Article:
Welcome to the University Health Services (UHS) website! UHS is located in the Betsy Cheramie Ayo Hall with its entrance across from Continuing Education. The department is closed on weekends, holidays, and other campus closing.
You can visit UHS for acute health problems, medical information, and injuries–just as you would your doctor’s office. A nurse is available during UHS hours. The nurses assess and can treat students with specific over-the-counter medications per our physician’s standing orders. The physician or nurse practitioner is available Monday, Tuesday and Wednesday 8:00 a.m. until 4:00 p.m. and Thursday and Friday, 8:00 a.m. until 1:00 p.m.during the fall and spring semesters and Tuesday through Thursday, 9:00 a.m. until 4:00 p.m. during the summer semester.
Additionally, UHS monitors immunization compliance for all students, administers the Hepatitis B vaccine (3-injection series @ $50 per injection=$150 total), the Menactra Vaccine ($120), and the Tetanus (Td) vaccine ($30), and conducts the TB skin test ($10).
AN APPOINTMENT IS NECESSARY. A student ID is necessary when you come for a visit. Once you enter as a patient, a confidential chart will be kept secured within the department. There will be a $5 charge for any missed appointment.
Tips for Using UHS
- If you think that you need to see the MD (medical doctor) or NP (nurse practitioner), call to schedule an appointment. You should allow approximately 30 minutes to 1 hour for your visit.
- Complete the following forms in advance:
-Consent to Treatment
-Acknowledgement of Receipt of Notice of Privacy Practices (Please see Notice of Privacy Practices)
- If it is suggested that you return to UHS for a follow-up visit or to see the MD or NP, make every attempt to do so. The nurse, MD or NP may suspect a further health problem or may want to be sure that the method of prescribed treatment is helping. Help us to help you!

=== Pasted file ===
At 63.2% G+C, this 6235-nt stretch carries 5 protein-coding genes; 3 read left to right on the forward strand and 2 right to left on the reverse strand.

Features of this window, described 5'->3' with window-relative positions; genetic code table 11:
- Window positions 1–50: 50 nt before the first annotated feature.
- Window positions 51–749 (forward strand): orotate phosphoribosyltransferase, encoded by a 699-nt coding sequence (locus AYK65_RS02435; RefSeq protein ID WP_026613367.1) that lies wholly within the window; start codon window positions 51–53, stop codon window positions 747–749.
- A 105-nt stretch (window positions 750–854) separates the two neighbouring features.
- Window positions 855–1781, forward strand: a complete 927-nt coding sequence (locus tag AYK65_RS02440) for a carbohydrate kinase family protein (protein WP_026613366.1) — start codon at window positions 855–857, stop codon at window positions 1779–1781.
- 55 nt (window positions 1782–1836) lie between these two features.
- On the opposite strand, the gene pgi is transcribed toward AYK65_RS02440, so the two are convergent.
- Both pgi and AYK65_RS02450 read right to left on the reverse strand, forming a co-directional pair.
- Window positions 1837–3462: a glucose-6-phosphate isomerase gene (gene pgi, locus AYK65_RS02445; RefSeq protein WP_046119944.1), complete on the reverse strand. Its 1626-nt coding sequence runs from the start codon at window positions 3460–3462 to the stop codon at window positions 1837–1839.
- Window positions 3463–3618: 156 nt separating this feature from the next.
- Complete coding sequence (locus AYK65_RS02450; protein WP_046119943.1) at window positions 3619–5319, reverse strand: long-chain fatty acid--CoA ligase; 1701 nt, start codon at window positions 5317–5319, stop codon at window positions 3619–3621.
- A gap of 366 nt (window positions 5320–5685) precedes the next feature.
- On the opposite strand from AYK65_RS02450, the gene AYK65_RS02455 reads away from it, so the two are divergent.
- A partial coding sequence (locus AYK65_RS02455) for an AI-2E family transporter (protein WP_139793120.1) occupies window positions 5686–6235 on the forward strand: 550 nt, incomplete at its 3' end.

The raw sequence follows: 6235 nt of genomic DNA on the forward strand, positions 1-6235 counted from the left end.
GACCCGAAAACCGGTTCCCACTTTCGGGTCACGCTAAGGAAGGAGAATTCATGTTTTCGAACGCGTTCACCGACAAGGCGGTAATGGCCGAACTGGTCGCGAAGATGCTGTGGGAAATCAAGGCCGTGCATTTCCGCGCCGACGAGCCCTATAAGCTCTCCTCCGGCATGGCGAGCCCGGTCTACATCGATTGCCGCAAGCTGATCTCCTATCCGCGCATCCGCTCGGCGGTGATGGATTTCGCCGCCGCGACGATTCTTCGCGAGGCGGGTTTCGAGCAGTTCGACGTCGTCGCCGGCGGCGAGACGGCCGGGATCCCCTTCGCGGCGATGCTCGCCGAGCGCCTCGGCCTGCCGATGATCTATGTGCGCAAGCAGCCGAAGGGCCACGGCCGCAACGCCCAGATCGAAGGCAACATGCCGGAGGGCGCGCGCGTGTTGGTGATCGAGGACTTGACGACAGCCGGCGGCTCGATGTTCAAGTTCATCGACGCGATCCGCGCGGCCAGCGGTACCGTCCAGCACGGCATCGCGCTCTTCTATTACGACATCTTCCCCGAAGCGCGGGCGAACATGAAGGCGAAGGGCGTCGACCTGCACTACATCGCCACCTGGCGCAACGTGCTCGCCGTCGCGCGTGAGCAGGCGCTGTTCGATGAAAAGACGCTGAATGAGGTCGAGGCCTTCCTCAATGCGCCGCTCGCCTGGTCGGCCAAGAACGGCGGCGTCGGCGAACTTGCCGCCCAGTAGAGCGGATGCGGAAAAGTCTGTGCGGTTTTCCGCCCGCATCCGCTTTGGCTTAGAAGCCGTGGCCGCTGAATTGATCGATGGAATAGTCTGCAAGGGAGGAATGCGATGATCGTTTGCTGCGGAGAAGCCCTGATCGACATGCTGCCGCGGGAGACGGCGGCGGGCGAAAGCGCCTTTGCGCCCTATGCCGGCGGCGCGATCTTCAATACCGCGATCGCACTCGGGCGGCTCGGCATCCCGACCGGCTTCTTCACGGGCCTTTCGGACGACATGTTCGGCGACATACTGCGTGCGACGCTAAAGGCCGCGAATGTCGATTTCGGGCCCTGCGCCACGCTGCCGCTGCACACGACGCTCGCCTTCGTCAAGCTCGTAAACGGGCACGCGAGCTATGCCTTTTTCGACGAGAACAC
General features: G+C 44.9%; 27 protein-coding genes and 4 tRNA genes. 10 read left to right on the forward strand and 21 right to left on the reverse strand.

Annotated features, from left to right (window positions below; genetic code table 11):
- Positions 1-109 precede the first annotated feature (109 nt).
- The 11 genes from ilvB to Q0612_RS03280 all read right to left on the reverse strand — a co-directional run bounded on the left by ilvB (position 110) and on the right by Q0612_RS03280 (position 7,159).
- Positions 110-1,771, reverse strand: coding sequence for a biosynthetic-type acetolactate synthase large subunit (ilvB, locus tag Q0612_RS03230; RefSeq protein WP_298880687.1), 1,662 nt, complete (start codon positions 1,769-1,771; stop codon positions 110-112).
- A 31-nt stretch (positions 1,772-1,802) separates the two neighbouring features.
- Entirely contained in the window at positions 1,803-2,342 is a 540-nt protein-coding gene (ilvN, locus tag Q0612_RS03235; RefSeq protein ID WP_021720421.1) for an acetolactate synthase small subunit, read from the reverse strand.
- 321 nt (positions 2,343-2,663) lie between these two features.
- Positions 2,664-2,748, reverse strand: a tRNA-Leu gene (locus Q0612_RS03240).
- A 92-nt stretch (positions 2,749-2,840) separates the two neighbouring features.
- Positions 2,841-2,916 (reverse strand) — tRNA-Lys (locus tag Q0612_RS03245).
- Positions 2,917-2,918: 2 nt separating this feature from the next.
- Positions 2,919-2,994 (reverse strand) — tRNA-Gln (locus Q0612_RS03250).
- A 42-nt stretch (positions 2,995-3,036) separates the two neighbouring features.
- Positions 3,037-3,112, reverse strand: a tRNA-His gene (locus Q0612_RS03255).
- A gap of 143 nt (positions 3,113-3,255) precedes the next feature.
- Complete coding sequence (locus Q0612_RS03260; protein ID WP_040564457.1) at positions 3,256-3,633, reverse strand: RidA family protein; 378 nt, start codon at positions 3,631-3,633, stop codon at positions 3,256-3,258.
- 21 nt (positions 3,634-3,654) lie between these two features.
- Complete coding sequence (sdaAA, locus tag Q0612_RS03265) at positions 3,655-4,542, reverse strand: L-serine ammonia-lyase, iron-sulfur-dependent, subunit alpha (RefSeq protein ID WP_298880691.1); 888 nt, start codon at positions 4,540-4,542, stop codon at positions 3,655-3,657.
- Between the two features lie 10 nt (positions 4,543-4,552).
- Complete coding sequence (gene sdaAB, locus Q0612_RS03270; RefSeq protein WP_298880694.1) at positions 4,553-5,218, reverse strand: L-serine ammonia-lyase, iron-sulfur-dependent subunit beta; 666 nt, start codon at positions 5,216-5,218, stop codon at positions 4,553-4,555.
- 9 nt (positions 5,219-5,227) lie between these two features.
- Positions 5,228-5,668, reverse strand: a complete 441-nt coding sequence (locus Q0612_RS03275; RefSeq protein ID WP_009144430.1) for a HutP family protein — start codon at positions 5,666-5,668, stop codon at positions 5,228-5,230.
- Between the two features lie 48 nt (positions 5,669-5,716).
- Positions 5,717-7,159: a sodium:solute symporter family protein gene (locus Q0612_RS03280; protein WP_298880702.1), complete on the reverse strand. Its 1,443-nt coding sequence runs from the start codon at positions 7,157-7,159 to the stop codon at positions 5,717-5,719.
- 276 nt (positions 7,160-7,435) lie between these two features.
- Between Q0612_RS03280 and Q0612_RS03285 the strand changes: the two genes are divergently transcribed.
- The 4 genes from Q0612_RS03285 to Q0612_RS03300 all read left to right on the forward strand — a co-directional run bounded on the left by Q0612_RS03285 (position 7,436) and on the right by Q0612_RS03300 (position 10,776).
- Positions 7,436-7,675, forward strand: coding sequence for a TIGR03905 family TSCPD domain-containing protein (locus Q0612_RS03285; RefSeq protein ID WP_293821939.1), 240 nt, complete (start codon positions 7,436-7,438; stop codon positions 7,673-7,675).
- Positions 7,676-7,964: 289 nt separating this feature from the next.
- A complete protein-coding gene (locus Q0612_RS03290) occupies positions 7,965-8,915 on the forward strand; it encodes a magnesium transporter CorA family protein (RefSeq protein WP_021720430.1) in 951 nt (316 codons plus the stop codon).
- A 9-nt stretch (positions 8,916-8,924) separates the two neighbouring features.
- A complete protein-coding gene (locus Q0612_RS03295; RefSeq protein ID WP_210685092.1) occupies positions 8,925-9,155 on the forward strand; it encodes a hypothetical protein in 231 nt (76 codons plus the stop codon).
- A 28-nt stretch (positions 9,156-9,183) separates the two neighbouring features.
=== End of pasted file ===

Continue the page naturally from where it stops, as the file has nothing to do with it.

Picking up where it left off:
- If given a prescription for antibiotics or any other medication, take the entire prescription according to the directions (unless complications arise). If you stop an antibiotic before the indicated time, the illness may return and may be worse than before. You may feel better, but still complete the prescribed regimen. Also, remember that it may take 48-72 hours (2-3 days) before you can expect improvement from your antibiotic therapy.
- There are some illnesses that cannot be treated with prescription medication, I.e. the common cold. Antibiotics do not affect viral infections. Antibiotics are used to treat bacterial infections; therefore, don’t expect a prescription for antibiotics every time you are ill. If antibiotic therapy is used inappropriately, diseases may become resistant to therapy.
- A class excuse is one of the more common requests we receive. We have an “Appointment Verification” form that informs your instructor of the date(s) and time(s) you were seen in UHS. UHS has no basis to give a student a medical excuse if they were not seen by UHS.
Revised July 2013
Individuals needing accommodations (ADA)
Contact (985)448-4783 or visit